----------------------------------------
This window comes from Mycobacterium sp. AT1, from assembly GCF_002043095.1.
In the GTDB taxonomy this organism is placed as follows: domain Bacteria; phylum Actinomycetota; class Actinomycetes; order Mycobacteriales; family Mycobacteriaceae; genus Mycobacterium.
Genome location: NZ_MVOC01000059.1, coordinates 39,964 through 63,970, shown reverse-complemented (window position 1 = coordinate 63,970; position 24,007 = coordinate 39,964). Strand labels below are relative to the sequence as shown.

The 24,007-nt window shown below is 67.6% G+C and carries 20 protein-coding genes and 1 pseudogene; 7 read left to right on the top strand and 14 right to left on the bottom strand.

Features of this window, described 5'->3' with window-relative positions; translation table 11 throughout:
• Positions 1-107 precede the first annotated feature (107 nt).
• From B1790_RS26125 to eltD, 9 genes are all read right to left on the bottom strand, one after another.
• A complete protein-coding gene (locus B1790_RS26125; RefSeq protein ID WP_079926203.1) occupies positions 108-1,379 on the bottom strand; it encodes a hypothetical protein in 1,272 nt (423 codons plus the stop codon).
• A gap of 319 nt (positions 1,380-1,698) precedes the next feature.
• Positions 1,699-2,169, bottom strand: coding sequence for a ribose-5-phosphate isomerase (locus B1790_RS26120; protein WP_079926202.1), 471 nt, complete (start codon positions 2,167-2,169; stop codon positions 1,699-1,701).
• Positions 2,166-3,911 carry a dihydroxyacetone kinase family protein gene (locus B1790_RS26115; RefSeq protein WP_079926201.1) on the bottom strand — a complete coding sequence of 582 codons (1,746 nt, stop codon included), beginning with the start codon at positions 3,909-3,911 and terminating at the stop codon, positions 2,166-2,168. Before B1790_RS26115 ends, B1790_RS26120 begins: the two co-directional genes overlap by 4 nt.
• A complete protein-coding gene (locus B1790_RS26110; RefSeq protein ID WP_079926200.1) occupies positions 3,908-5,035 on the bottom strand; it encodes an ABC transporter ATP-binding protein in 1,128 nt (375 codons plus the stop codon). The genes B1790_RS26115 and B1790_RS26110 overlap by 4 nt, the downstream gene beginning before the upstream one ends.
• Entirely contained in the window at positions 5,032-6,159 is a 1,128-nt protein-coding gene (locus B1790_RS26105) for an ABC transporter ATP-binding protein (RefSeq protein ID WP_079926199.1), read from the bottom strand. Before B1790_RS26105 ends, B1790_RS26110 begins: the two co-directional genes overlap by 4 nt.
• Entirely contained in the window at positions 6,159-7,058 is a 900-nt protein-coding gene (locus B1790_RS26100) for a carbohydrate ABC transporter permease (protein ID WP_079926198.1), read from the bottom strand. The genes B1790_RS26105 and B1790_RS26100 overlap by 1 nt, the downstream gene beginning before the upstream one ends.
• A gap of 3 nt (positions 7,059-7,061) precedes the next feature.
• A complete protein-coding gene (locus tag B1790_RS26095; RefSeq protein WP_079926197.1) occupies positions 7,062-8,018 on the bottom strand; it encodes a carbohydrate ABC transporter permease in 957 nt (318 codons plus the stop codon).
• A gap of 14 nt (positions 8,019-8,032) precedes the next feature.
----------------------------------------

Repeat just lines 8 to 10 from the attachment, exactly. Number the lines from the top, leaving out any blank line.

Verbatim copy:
• A complete protein-coding gene (locus B1790_RS26125; RefSeq protein ID WP_079926203.1) occupies positions 108-1,379 on the bottom strand; it encodes a hypothetical protein in 1,272 nt (423 codons plus the stop codon).
• A gap of 319 nt (positions 1,380-1,698) precedes the next feature.
• Positions 1,699-2,169, bottom strand: coding sequence for a ribose-5-phosphate isomerase (locus B1790_RS26120; protein WP_079926202.1), 471 nt, complete (start codon positions 2,167-2,169; stop codon positions 1,699-1,701).